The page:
Sat 25 Mar 2023 9:55 am - Jerusalem Time
Deutsche Bank raises a state of anxiety in the financial markets
Fear returned to grip the financial markets , especially in Europe, where the banking sector continued to decline despite the statements of politicians who tried to reassure investors about the stability of the financial system.
In Europe, the stock exchanges declined by 1.74% in Paris, 1.66% in Frankfurt and 1.26% in London, after recording an improvement at the beginning of the week following the acquisition of Credit Suisse by UBS.
Michael Hewson, analyst at CMC Markets commented, "The uncertainty in the markets has caused the banking sector to lose all of the gains recorded since the beginning of the year within three weeks."
However, the expert could not identify a "clear catalyst" to explain the downward movement during the day "other than uncertainty about the possibility of future interest rate increases and the effects they may have on financial stability" and other sectors of the economy.
Raising interest rates could penalize weaker banks and raise fears of new bankruptcies after those witnessed by Silicon Valley Bank (SVB) in the US, and then two other US banks this month.
"It appears that these concerns have reached a tipping point before the weekend," Hewson said.
The banking sector declined in the broader Stoxx Europe 600 index by 3.53% after a sharp increase in the cost of insurance against default risks (CDS), which raised concerns about the resilience of European banks, led by Deutsche Bank .
With difficulty, the bank's share closed at a loss of 8.53%, settling at 8.54 euros, after losing up to 13% during the day, in the third consecutive session of declines on the Frankfurt Stock Exchange. Its competitor Commerzbank lost 5.45%, down to 8.88 euros.
Many European banks also closed lower. In Paris, Societe Generale shares fell 6.13%, the largest decline in the CAC 40 index, and BNP Paribas lost 5.27%. In London, Standard Chartered fell by 6.42%, Barclays (-4.21%) and NatWest (-3.58%).
- A matter of trust -
These declines occurred despite central banks' move to provide liquidity and efforts to restore confidence in the banking system.
Neither the remarks of Christine Lagarde, President of the European Central Bank, and her reaffirmation of the resilience of the banking system which she said “has a solid position in terms of capital and liquidity,” nor those of German Chancellor Olaf Scholz or French President Emmanuel Macron, were able to calm souls.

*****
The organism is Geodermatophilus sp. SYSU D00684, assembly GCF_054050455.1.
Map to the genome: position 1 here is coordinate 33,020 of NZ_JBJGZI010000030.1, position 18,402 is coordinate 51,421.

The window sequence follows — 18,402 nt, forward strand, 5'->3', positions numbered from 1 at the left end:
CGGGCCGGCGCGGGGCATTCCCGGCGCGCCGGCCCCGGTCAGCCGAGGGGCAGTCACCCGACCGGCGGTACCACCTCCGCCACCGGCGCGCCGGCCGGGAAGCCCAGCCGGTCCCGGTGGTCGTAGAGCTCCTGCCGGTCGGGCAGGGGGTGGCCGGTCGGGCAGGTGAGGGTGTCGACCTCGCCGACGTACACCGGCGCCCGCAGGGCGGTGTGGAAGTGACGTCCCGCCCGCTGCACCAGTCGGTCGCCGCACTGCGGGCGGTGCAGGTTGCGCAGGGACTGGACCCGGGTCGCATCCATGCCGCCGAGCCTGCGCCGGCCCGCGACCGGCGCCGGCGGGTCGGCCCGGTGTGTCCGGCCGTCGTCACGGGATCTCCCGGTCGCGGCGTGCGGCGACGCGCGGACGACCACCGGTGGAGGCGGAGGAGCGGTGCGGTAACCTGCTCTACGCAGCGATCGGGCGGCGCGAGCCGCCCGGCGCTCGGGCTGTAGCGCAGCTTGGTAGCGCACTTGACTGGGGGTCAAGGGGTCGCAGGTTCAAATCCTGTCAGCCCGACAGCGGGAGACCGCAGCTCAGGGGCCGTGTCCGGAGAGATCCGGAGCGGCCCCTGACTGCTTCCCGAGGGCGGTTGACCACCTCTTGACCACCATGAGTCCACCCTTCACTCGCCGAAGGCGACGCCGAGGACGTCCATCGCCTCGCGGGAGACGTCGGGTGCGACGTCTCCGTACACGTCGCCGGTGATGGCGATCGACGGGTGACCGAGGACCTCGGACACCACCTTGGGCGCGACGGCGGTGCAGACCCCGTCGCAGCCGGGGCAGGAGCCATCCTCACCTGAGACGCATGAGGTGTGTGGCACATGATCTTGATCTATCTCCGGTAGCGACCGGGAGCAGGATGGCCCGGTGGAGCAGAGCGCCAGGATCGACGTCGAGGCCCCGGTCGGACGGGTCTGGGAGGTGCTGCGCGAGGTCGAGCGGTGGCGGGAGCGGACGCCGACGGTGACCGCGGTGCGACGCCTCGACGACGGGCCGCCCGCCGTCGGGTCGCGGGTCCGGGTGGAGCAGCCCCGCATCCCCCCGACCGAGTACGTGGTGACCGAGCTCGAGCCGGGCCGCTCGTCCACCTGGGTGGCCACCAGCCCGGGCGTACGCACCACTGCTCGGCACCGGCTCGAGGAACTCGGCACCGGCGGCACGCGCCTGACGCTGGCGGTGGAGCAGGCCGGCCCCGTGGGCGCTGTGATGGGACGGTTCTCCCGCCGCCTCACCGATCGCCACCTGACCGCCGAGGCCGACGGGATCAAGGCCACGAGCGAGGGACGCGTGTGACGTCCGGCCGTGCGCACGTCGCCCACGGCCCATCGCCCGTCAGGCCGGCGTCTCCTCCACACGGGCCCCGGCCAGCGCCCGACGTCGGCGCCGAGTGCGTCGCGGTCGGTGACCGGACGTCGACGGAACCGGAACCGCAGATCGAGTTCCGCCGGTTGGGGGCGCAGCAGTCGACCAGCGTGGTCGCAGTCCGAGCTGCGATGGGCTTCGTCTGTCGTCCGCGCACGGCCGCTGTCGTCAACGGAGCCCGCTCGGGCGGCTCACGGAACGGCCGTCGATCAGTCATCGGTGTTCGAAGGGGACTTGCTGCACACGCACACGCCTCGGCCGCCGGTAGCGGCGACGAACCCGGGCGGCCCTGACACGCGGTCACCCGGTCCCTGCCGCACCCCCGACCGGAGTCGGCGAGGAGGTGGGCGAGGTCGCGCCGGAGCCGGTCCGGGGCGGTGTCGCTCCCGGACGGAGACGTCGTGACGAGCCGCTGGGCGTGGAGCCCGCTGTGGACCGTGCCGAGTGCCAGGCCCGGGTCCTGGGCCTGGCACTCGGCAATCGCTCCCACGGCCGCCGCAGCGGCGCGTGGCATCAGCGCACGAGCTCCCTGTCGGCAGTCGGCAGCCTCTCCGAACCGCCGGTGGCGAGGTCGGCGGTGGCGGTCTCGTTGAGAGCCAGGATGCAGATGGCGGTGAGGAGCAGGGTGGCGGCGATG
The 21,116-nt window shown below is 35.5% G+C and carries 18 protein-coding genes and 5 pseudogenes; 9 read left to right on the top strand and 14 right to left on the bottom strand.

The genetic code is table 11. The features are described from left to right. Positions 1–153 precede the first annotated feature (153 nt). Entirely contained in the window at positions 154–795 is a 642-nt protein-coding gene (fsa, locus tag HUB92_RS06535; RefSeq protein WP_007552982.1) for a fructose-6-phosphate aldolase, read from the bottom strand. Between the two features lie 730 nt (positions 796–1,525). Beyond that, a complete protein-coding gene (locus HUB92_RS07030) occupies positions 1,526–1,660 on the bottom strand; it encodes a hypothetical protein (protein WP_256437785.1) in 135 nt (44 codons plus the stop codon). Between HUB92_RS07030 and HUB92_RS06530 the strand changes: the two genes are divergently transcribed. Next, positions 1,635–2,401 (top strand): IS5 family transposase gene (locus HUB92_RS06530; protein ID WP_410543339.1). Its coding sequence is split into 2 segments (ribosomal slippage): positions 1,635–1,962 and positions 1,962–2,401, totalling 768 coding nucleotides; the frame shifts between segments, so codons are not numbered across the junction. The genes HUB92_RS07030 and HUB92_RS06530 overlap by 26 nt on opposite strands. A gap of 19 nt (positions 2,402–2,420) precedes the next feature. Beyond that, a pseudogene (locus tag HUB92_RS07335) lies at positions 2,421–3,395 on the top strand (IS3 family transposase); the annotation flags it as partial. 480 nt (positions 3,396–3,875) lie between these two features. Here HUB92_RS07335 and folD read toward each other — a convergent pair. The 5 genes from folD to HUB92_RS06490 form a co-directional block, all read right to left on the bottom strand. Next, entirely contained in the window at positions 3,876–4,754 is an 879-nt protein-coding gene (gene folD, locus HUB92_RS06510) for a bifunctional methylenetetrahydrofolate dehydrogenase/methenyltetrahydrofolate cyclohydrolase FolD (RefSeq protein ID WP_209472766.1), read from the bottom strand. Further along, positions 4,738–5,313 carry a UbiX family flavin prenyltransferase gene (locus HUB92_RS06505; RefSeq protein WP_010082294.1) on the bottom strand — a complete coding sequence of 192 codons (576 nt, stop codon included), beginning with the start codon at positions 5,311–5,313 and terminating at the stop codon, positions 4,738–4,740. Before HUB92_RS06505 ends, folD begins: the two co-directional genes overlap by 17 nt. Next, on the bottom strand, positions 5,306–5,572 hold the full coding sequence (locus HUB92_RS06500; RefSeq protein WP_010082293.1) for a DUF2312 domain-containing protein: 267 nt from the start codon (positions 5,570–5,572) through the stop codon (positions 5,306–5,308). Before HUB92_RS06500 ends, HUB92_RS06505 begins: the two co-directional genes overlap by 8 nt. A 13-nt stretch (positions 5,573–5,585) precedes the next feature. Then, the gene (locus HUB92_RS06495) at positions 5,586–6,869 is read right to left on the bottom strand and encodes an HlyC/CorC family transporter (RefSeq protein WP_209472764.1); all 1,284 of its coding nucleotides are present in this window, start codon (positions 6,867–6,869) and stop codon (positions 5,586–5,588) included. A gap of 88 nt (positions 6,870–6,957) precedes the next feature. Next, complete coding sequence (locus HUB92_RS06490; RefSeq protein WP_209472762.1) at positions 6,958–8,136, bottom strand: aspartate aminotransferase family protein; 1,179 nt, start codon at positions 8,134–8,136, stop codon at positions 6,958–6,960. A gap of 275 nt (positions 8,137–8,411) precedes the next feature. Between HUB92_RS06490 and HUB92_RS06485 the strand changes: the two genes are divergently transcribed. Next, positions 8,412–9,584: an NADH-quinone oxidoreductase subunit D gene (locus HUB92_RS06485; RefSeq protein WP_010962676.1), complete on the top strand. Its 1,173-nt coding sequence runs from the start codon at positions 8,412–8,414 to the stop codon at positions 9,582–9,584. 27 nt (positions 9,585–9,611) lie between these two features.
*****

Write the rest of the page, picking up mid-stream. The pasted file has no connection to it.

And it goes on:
The French president stressed that "the eurozone is the region in which banks enjoy the greatest degree of resilience," while the German chancellor stressed that "there is no need for concern" for Deutsche Bank.
In Zurich, Credit Suisse fell by 5.19% and UBS by 3.55%.
Bloomberg said that these banks are among those suspected by the US judiciary of helping wealthy Russians circumvent Western sanctions.
In contact with Agence France-Presse, Credit Suisse refused to comment on these accusations, while UBS did not respond to similar questions directed to it by AFP.
As for the US indices, they moved quietly, with the Dow Jones index and the broader S&P 500 index approaching balance, while the Nasdaq index declined by 0.38% at around 17:00 GMT.
Banks recorded a decline in New York, but to a lesser degree, ranging between 0.19 and 2.69%, before Treasury Secretary Janet Yellen's meeting with financial regulators on Friday, including Federal Reserve Chairman Jerome Powell.
- Demand for dollars and government bonds -
The bond market was once again a haven for investors, and the yield on US government bonds for 10 years was 3.37%, compared to 3.42% the day before the close.
As another safe haven, the dollar rose by 0.68% against the euro to $1,075 per euro.
Oil prices have also fallen, which often indicates that investors fear an economic recession.
A barrel of Brent crude from the North Sea for May delivery lost 1.37%, down to $74.88, while a barrel of West Texas Intermediate crude for the same period declined by 1.10%, settling at $69.19.